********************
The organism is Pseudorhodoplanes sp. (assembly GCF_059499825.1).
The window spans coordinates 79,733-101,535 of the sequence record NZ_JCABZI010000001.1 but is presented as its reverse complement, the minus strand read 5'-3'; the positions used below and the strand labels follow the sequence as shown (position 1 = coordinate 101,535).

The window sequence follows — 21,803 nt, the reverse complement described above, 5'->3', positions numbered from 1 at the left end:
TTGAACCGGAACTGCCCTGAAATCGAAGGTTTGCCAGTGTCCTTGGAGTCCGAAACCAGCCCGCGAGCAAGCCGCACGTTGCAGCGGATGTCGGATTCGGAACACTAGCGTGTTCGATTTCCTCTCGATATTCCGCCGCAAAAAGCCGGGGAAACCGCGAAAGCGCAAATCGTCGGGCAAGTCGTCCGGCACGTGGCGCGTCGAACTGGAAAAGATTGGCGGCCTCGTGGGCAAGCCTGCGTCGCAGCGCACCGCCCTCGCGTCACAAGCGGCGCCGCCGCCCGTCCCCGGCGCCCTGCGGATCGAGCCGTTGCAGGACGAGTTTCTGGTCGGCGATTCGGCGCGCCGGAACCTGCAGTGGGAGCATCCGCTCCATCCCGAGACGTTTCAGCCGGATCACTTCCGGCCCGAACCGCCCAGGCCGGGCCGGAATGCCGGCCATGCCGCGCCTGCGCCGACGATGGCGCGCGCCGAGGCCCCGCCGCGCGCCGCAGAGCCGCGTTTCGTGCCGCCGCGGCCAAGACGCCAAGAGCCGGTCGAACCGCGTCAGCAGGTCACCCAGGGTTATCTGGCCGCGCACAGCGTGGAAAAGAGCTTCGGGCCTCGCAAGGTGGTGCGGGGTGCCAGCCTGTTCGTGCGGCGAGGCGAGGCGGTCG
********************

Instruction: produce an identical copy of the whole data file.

The organism is Pseudorhodoplanes sp. (assembly GCF_059499825.1).
The window spans coordinates 79,733-101,535 of the sequence record NZ_JCABZI010000001.1 but is presented as its reverse complement, the minus strand read 5'-3'; the positions used below and the strand labels follow the sequence as shown (position 1 = coordinate 101,535).

The window sequence follows — 21,803 nt, the reverse complement described above, 5'->3', positions numbered from 1 at the left end:
TTGAACCGGAACTGCCCTGAAATCGAAGGTTTGCCAGTGTCCTTGGAGTCCGAAACCAGCCCGCGAGCAAGCCGCACGTTGCAGCGGATGTCGGATTCGGAACACTAGCGTGTTCGATTTCCTCTCGATATTCCGCCGCAAAAAGCCGGGGAAACCGCGAAAGCGCAAATCGTCGGGCAAGTCGTCCGGCACGTGGCGCGTCGAACTGGAAAAGATTGGCGGCCTCGTGGGCAAGCCTGCGTCGCAGCGCACCGCCCTCGCGTCACAAGCGGCGCCGCCGCCCGTCCCCGGCGCCCTGCGGATCGAGCCGTTGCAGGACGAGTTTCTGGTCGGCGATTCGGCGCGCCGGAACCTGCAGTGGGAGCATCCGCTCCATCCCGAGACGTTTCAGCCGGATCACTTCCGGCCCGAACCGCCCAGGCCGGGCCGGAATGCCGGCCATGCCGCGCCTGCGCCGACGATGGCGCGCGCCGAGGCCCCGCCGCGCGCCGCAGAGCCGCGTTTCGTGCCGCCGCGGCCAAGACGCCAAGAGCCGGTCGAACCGCGTCAGCAGGTCACCCAGGGTTATCTGGCCGCGCACAGCGTGGAAAAGAGCTTCGGGCCTCGCAAGGTGGTGCGGGGTGCCAGCCTGTTCGTGCGGCGAGGCGAGGCGGTCG